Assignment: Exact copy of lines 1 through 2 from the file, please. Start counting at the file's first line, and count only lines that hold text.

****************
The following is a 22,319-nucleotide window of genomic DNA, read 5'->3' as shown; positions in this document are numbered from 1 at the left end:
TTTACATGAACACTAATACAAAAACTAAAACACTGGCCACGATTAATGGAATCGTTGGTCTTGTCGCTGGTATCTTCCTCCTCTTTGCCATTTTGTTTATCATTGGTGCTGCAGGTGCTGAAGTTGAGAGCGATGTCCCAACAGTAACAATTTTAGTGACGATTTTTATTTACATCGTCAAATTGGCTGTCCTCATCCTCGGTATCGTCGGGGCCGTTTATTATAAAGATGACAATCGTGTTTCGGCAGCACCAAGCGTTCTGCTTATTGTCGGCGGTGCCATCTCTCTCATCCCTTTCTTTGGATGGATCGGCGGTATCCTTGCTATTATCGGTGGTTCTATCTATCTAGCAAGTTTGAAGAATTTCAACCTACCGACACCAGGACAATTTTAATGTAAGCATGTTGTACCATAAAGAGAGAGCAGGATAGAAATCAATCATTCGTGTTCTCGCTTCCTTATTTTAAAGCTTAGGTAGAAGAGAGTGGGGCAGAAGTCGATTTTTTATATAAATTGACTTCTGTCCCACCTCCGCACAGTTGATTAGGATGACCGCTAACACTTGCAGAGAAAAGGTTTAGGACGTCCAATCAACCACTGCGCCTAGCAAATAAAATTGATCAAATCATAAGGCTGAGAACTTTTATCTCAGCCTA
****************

The following is a 22,319-nucleotide window of genomic DNA, read 5'->3' as shown; positions in this document are numbered from 1 at the left end:
TTTACATGAACACTAATACAAAAACTAAAACACTGGCCACGATTAATGGAATCGTTGGTCTTGTCGCTGGTATCTTCCTCCTCTTTGCCATTTTGTTTATCATTGGTGCTGCAGGTGCTGAAGTTGAGAGCGATGTCCCAACAGTAACAATTTTAGTGACGATTTTTATTTACATCGTCAAATTGGCTGTCCTCATCCTCGGTATCGTCGGGGCCGTTTATTATAAAGATGACAATCGTGTTTCGGCAGCACCAAGCGTTCTGCTTATTGTCGGCGGTGCCATCTCTCTCATCCCTTTCTTTGGATGGATCGGCGGTATCCTTGCTATTATCGGTGGTTCTATCTATCTAGCAAGTTTGAAGAATTTCAACCTACCGACACCAGGACAATTTTAATGTAAGCATGTTGTACCATAAAGAGAGAGCAGGATAGAAATCAATCATTCGTGTTCTCGCTTCCTTATTTTAAAGCTTAGGTAGAAGAGAGTGGGGCAGAAGTCGATTTTTTATATAAATTGACTTCTGTCCCACCTCCGCACAGTTGATTAGGATGACCGCTAACACTTGCAGAGAAAAGGTTTAGGACGTCCAATCAACCACTGCGCCTAGCAAATAAAATTGATCAAATCATAAGGCTGAGAACTTTTATCTCAGCCTA